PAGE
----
When our solar system was young, its biggest babies--Jupiter and Saturn--threw tantrums by the trillion. The huge planets hurled ice-covered rocky bodies from the inner solar system far past the orbit of Pluto. Some of those bodies revisit their old neighborhood as "long period" comets, which have been called the Rosetta Stone of the solar system because their pristine composition holds the key to understanding how Earth and similar planets formed. Astrophysicists from the University of Minnesota and the Spitzer Science Center (California Institute of Technology) will present sharp pictures of comets and their dust trails, as well as data on comets chemical composition, taken during the Spitzer Space Telescopes first year of operation during a poster session and press conference Tuesday, Jan. 11, at the American Astronomical Society meeting in San Diego.
Unlike the Hubble Space Telescope, Spitzer does not oribt Earth; instead, it travels behind the Earth in the same orbital path. It operates at infrared wavelengths, which enables it to see objects and material too cold to emit visible light. This is possible because even cold objects radiate heat to their surroundings as long as the surroundings are even colder. That heat is given off as infrared radiation; the cooler the object, the longer the wavelength of infrared light it emits.
The astrophysicists who will present the studies are Robert Gehrz, a University of Minnesota astronomy professor and key member of the team that focused Spitzer in orbit; Charles "Chick" Woodward and Michael Kelley, astronomy professor and graduate student, respectively, at the university; and William T. Reach of the Spitzer Science Center at the California Institute of Technology.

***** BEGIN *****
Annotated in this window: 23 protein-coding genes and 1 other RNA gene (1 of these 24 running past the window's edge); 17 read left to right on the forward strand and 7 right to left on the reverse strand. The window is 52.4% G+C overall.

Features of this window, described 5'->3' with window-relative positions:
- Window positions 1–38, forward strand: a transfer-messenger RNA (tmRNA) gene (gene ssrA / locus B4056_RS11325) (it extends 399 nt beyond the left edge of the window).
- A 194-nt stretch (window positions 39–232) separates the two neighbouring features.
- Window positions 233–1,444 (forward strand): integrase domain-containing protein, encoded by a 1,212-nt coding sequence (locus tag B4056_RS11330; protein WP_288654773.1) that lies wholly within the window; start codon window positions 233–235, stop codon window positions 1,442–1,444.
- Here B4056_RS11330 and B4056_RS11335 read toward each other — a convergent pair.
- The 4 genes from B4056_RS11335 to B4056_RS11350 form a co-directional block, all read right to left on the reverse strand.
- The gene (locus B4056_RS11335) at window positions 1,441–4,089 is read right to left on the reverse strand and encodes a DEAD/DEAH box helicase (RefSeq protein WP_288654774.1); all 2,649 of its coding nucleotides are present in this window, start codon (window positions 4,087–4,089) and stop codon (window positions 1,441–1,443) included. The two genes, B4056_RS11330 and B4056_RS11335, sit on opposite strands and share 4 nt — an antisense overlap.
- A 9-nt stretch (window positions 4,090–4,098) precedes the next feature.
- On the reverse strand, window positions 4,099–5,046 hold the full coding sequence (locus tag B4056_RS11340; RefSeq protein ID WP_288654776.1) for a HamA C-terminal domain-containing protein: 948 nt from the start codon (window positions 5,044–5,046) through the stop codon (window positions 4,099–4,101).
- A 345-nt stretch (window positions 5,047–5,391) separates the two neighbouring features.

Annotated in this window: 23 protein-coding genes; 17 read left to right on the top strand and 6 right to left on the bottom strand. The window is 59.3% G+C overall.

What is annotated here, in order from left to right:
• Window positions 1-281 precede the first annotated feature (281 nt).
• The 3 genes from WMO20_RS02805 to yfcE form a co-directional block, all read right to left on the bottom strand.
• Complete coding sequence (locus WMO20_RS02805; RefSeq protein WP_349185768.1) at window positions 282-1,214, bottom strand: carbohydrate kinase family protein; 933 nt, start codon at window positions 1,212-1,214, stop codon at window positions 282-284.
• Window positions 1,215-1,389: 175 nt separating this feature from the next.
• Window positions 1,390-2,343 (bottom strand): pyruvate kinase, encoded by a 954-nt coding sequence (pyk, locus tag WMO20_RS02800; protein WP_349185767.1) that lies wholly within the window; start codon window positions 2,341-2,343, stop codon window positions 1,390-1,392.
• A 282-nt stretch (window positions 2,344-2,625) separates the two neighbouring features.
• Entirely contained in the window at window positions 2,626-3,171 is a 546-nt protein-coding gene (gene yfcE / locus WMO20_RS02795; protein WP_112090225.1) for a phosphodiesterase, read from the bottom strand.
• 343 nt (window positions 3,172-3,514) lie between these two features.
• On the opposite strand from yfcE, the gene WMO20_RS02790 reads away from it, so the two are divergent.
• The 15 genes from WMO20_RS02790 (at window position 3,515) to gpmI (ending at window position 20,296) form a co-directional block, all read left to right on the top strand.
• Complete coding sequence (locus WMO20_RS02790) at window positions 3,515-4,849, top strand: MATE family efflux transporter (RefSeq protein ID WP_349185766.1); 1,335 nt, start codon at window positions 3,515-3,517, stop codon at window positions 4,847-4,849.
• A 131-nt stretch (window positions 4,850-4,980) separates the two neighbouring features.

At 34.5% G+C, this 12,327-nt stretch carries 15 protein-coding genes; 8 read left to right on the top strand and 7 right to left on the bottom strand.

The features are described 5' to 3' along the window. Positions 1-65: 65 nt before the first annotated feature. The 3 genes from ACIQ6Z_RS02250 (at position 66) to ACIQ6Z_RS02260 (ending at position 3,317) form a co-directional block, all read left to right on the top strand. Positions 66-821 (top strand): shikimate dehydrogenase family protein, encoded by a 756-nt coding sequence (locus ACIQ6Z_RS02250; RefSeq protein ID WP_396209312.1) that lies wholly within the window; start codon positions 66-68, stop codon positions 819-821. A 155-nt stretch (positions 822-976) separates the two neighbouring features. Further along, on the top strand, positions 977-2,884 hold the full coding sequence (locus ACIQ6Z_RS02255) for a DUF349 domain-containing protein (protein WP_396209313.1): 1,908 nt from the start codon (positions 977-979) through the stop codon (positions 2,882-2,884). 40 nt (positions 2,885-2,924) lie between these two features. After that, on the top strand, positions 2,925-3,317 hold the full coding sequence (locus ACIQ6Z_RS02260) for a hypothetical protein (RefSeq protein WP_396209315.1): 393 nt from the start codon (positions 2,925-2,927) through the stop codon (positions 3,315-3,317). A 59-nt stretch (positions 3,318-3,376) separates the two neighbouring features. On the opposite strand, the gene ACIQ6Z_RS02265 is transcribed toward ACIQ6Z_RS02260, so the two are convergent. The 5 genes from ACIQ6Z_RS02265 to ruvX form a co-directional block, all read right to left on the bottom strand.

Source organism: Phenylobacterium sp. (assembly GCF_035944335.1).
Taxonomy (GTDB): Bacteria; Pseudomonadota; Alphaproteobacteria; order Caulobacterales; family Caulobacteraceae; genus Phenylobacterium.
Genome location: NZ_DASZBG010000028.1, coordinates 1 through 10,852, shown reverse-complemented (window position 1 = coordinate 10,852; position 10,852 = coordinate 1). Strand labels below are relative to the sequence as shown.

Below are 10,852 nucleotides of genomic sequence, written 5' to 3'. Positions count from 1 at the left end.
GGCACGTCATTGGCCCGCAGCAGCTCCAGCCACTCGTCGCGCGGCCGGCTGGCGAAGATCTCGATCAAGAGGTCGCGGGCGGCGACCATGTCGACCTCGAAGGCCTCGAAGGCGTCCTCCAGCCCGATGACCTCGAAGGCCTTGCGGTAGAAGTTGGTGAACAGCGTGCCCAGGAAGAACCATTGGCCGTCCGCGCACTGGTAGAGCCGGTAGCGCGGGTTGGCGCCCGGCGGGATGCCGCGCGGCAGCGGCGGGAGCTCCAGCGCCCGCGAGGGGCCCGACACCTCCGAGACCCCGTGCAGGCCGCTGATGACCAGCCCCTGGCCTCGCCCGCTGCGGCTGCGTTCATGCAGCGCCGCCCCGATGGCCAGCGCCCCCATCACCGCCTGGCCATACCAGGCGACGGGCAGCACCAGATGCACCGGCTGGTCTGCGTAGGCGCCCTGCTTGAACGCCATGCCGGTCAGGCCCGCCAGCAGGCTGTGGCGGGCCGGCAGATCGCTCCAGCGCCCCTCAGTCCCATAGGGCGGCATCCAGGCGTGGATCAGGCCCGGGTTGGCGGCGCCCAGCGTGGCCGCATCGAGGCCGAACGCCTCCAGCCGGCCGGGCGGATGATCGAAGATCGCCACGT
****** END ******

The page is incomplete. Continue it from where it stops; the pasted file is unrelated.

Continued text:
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Researchers from the University of Hamburg in Germany, in collaboration with colleagues from the University of Aarhus in Denmark, have synthesized a new superconducting material by growing a few layers of an antiferromagnetic transition-metal chalcogenide on a bismuth-based topological insulator, both being non-superconducting materials.
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Among the general public, solar thermal energy is currently associated with dark blue, rectangular collectors on building roofs. Technologies are needed for aesthetically high quality architecture which offer the architect more room for manoeuvre when it comes to low- and plus-energy buildings. With the “ArKol” project, researchers at Fraunhofer ISE together with partners are currently developing two façade collectors for solar thermal energy generation, which permit a high degree of design flexibility: a strip collector for opaque façade sections and a solar thermal blind for transparent sections. The current state of the two developments will be presented at the BAU 2017 trade fair.
As part of the “ArKol – development of architecturally highly integrated façade collectors with heat pipes” project, Fraunhofer ISE together with its partners...
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